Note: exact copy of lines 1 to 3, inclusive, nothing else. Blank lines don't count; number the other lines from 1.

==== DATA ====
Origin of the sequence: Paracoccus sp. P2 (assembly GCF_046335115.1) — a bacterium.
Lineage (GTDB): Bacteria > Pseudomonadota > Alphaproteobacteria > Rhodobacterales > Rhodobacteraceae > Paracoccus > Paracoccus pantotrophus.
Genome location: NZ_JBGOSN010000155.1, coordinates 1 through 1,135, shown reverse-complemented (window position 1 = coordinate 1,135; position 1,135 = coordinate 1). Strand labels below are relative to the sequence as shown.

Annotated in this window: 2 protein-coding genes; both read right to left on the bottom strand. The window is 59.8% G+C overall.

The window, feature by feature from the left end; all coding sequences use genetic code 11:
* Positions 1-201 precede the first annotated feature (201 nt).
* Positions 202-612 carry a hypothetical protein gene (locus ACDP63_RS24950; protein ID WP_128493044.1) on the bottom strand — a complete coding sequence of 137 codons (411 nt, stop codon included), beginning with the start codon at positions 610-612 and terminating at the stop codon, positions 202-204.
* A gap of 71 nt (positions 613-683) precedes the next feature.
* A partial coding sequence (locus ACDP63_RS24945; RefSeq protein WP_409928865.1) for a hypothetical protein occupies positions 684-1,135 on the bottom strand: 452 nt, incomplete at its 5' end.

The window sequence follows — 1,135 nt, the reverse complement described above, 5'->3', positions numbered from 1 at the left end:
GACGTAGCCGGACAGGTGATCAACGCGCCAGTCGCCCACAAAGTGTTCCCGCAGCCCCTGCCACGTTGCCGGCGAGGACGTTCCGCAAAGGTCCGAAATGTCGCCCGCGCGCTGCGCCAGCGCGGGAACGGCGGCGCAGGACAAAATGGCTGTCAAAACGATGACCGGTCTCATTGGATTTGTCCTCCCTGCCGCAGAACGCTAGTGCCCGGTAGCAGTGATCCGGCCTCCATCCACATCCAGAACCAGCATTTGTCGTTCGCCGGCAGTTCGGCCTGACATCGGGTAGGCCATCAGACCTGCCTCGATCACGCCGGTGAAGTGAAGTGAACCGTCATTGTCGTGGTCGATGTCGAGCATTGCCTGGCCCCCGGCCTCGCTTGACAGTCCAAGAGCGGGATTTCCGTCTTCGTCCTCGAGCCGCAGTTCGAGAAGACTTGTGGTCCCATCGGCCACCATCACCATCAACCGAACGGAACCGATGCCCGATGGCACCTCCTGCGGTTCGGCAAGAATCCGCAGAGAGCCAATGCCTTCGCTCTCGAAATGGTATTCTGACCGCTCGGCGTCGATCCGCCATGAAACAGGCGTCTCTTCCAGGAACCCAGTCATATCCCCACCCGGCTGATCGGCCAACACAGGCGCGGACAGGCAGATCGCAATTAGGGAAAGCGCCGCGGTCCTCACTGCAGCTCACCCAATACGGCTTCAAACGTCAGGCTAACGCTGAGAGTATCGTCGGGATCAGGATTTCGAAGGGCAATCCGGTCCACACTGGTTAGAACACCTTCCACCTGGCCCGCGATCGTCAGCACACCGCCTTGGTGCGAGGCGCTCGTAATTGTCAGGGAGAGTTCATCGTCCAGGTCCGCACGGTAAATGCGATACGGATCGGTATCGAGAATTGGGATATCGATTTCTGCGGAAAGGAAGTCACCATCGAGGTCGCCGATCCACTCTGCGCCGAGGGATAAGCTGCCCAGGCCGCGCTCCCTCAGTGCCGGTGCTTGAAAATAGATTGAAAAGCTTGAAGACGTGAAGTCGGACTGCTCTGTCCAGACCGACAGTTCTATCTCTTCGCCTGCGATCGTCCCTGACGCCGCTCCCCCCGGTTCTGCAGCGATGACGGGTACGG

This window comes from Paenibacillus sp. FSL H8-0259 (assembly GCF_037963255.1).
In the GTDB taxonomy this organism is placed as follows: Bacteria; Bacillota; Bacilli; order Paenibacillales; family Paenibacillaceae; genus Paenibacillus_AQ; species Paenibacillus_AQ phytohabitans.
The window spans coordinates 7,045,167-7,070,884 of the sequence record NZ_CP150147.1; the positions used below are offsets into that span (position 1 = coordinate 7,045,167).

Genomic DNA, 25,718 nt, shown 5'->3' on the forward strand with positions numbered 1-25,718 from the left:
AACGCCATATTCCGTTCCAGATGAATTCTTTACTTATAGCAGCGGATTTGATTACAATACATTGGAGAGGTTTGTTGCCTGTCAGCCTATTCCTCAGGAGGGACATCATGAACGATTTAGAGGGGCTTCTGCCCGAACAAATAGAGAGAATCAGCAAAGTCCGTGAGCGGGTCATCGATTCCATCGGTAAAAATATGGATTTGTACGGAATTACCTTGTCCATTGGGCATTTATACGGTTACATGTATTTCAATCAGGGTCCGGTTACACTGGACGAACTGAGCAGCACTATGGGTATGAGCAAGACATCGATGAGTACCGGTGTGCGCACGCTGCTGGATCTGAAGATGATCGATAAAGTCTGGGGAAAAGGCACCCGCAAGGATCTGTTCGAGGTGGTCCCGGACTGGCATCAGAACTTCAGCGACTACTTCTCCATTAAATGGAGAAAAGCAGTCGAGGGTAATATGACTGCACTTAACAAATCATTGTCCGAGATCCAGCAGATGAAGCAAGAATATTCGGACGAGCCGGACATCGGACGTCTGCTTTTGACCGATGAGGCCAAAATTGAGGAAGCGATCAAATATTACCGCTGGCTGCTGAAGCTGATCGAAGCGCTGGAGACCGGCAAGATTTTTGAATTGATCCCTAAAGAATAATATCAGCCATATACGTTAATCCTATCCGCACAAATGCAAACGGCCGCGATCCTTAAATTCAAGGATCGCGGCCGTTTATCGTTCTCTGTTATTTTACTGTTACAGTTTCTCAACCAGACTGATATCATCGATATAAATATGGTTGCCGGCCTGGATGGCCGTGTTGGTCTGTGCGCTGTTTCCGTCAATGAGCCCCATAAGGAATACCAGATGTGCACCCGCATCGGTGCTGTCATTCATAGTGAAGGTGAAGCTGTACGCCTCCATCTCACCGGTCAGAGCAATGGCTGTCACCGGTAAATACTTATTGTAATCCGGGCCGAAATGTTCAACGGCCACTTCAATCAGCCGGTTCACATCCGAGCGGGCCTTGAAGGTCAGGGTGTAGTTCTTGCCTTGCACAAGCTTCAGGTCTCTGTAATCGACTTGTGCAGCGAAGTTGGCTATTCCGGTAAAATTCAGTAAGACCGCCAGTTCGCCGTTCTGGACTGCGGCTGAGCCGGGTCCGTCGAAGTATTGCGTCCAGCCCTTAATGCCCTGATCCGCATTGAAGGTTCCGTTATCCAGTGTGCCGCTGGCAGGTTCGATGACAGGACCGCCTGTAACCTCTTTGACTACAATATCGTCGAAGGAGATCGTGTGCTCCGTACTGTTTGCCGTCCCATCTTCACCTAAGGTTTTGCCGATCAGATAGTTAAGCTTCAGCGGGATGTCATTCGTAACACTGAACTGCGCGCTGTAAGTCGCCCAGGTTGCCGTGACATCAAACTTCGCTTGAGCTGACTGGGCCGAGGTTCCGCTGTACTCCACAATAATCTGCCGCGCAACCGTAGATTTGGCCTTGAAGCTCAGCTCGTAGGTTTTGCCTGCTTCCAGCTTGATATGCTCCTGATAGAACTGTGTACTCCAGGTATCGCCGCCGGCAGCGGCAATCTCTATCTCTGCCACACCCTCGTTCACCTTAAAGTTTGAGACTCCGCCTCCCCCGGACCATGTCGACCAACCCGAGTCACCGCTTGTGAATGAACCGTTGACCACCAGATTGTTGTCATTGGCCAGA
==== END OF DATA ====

Origin of the sequence: Paracoccus sp. P2 (assembly GCF_046335115.1) — a bacterium.
Lineage (GTDB): Bacteria > Pseudomonadota > Alphaproteobacteria > Rhodobacterales > Rhodobacteraceae > Paracoccus > Paracoccus pantotrophus.
Genome location: NZ_JBGOSN010000155.1, coordinates 1 through 1,135, shown reverse-complemented (window position 1 = coordinate 1,135; position 1,135 = coordinate 1). Strand labels below are relative to the sequence as shown.